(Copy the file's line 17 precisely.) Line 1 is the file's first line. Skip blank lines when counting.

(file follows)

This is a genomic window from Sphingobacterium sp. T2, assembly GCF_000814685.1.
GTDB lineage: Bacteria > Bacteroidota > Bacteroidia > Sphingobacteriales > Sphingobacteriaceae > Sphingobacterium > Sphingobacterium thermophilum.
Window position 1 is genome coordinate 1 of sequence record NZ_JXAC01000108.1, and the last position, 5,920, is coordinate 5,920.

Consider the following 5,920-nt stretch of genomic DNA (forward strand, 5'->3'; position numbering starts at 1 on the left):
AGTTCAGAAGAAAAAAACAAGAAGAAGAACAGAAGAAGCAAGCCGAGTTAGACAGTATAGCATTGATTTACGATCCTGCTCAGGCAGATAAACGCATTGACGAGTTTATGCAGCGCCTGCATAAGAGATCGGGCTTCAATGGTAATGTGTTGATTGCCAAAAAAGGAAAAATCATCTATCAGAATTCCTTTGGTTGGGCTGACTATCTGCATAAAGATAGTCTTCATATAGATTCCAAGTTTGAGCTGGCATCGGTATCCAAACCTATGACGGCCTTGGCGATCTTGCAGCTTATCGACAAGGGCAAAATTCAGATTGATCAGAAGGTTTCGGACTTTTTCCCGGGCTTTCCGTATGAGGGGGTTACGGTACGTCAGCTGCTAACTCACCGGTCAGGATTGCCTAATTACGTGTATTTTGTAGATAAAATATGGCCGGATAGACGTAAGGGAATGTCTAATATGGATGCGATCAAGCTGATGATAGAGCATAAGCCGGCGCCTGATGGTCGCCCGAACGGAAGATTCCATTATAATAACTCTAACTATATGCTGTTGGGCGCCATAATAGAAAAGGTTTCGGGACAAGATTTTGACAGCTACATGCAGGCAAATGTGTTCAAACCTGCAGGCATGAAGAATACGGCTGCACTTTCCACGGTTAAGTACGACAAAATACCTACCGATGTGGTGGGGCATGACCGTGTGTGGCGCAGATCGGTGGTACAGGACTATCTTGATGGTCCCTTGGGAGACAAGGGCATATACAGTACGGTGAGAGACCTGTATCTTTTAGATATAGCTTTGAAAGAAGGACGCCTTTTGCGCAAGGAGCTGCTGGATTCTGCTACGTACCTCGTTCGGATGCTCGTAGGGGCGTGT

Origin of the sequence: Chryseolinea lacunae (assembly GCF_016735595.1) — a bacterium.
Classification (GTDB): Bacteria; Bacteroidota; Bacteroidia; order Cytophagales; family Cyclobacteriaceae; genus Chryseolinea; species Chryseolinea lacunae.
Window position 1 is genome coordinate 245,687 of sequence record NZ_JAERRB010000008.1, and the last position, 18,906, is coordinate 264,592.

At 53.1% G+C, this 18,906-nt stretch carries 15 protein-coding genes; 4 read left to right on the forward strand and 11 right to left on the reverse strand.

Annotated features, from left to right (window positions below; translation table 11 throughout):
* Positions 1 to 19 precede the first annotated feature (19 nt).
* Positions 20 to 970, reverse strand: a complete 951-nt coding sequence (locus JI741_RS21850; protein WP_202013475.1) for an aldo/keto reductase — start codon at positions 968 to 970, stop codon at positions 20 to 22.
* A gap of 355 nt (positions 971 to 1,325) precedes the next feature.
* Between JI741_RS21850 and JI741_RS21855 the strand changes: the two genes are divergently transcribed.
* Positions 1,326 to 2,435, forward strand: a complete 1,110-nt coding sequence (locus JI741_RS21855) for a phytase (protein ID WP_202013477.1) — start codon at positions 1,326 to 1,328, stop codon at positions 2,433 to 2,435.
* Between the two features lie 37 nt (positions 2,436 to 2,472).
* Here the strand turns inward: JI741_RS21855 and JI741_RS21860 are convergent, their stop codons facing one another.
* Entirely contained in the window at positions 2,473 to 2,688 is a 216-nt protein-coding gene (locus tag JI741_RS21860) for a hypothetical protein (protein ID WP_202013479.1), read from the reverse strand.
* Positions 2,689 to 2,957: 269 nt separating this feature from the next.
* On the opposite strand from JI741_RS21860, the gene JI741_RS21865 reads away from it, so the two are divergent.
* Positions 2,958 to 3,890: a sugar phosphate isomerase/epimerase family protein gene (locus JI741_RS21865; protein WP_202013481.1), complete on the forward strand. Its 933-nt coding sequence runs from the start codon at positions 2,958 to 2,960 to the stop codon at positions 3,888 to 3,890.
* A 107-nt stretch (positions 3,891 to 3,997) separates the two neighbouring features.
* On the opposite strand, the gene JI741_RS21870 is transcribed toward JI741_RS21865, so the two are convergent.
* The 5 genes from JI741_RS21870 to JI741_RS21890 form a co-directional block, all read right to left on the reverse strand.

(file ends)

* Here the strand turns inward: JI741_RS21855 and JI741_RS21860 are convergent, their stop codons facing one another.